After nearly four years of strict vegetarianism, I cracked last fall while studying abroad in Aix-en-Provence, France. The poulet roti, the moules frites, the escargot: it was all too much for me. But after a year of binging on chicken wings, greasy turkey burgers and fried chicken (oh, why in the world are the meats I love so terrible for me?), I’m back on the wagon. Or, kind of. I have one foot hanging off the wagon? In any case, I’m trying to eliminate meat from my diet, and the easiest way to do this, in my opinion, is to open yourself to meals without meat. For me, this just means bringing back all the meals I used to make religiously. I loved them then, but when you replace tofu with chicken in stir -fries, or black beans with chicken in fajitas, it gets difficult to go back. But I’m doing it!
Tonight I made one of my old favorites: Chinese-style Teriyaki fried tofu with broccoli over brown rice. It’s healthy, it’s easy and it’s delicious. And, I have to admit, it made me remember how tasty vegetarianism really can be, even if it doesn’t involve buffalo sauce or char-grilled taste.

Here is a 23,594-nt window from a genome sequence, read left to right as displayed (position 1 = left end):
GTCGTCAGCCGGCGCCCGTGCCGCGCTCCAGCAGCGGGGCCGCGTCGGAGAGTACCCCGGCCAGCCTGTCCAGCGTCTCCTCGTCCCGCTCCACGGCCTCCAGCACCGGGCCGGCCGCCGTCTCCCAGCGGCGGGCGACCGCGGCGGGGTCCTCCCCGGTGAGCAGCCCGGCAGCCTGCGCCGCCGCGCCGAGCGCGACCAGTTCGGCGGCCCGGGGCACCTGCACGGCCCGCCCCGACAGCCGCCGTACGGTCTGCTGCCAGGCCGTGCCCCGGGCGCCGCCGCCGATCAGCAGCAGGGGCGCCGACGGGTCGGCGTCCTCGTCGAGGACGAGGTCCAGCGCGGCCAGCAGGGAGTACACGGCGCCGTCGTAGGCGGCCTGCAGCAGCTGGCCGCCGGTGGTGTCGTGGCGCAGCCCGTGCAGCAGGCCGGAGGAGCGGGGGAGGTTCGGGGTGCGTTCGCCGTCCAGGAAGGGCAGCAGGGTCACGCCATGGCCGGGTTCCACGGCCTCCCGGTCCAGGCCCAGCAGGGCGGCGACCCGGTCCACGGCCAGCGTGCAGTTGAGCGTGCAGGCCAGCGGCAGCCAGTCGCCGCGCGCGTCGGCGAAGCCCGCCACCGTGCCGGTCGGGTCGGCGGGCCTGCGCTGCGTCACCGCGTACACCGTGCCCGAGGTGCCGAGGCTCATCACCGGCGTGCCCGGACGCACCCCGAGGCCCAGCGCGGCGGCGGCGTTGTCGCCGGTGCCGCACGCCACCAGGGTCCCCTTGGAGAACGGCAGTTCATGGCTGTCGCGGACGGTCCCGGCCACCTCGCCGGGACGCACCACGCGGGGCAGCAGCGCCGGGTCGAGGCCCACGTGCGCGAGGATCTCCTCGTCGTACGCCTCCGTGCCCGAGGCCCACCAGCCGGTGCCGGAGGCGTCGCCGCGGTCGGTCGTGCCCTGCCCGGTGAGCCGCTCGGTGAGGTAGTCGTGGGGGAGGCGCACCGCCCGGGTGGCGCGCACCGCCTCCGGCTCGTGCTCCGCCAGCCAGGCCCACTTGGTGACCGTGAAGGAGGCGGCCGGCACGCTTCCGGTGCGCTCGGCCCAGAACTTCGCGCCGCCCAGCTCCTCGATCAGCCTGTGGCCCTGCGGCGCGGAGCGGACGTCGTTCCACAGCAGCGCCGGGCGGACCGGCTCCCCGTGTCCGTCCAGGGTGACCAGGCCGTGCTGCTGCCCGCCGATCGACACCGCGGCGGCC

Chinese-Style Teriyaki Tofu and Brocolli:
1 pkg. extra-firm tofu
1 head of broccoli
½ c. brown rice
1 c. water
4 Tbs. flour
3 tsp. paprika
1 c. cooking oil (I use vegetable)
Teriyaki sauce (I’m a big fan of Soy Vay’s “Very Teriyaki,” seen here).
In a small pot, add water and bring to a boil. Add rice and cover, simmer for 40 minutes.